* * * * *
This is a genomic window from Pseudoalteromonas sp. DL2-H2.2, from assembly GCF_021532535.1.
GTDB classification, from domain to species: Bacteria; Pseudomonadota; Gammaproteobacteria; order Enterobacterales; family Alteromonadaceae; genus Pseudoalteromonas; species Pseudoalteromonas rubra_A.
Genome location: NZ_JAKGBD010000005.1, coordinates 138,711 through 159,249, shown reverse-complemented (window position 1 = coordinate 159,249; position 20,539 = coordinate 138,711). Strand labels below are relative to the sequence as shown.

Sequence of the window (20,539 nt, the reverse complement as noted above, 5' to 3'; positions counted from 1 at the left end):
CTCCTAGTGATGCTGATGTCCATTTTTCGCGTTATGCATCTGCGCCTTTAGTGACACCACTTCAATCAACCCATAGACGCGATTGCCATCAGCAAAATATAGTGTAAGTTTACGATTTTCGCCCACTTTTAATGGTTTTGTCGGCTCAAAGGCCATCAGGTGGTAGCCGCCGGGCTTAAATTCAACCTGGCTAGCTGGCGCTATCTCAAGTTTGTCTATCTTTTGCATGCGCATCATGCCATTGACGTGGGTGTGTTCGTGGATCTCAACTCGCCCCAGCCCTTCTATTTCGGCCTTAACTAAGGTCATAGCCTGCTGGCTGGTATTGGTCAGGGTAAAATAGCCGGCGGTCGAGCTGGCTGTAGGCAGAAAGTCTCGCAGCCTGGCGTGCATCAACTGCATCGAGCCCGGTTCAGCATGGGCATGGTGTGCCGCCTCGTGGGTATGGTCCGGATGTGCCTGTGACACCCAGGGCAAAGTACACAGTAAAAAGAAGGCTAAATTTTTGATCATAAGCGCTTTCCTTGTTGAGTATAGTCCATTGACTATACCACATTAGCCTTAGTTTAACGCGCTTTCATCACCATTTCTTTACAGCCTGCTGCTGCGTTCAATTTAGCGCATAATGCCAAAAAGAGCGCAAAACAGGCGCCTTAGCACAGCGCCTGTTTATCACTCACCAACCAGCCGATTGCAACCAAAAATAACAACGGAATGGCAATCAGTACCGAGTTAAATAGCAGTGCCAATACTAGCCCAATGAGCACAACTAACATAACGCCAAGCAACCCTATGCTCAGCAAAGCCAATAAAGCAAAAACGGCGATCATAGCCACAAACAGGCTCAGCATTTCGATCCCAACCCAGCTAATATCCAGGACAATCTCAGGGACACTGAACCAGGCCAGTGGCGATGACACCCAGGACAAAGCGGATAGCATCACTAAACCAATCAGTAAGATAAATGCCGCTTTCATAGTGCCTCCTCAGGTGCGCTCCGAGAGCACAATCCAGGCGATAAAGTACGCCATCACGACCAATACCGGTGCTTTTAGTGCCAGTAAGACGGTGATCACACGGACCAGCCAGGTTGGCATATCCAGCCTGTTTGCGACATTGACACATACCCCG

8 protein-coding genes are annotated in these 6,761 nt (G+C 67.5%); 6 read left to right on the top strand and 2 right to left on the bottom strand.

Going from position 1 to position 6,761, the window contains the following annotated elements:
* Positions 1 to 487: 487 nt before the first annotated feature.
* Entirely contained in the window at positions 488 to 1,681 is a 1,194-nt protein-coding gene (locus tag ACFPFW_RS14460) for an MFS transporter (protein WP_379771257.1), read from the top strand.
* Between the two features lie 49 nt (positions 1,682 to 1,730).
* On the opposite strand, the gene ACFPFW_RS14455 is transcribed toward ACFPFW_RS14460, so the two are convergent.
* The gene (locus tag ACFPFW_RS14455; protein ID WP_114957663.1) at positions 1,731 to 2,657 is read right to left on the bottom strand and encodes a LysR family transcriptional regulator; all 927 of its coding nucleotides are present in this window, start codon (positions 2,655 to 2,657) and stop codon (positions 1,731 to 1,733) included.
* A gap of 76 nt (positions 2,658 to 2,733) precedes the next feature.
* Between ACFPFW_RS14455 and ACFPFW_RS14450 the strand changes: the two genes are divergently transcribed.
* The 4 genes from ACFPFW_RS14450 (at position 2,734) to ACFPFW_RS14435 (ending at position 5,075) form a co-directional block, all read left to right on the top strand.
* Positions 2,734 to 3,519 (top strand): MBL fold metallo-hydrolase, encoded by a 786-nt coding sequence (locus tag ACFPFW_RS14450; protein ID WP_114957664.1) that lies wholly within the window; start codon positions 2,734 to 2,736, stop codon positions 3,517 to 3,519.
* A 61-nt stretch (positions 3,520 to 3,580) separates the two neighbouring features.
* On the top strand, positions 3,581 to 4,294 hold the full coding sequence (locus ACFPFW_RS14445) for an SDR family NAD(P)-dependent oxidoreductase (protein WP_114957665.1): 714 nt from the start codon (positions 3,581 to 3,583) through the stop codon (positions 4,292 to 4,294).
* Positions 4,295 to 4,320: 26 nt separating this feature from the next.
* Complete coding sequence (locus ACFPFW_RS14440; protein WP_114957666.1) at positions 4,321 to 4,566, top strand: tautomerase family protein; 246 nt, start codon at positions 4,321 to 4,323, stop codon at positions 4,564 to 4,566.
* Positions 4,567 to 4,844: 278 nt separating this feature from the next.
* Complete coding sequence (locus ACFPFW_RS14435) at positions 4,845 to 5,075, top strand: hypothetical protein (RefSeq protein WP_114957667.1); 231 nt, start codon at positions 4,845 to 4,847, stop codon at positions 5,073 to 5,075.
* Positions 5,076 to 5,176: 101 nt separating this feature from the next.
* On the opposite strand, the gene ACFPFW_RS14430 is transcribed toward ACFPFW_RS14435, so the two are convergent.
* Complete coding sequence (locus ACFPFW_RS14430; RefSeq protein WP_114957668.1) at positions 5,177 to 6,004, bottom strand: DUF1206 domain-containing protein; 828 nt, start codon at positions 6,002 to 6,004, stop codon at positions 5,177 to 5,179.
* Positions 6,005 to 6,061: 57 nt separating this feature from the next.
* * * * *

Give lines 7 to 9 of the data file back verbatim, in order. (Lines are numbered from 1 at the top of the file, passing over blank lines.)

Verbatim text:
Going from position 1 to position 6,761, the window contains the following annotated elements:
* Positions 1 to 487: 487 nt before the first annotated feature.
* Entirely contained in the window at positions 488 to 1,681 is a 1,194-nt protein-coding gene (locus tag ACFPFW_RS14460) for an MFS transporter (protein WP_379771257.1), read from the top strand.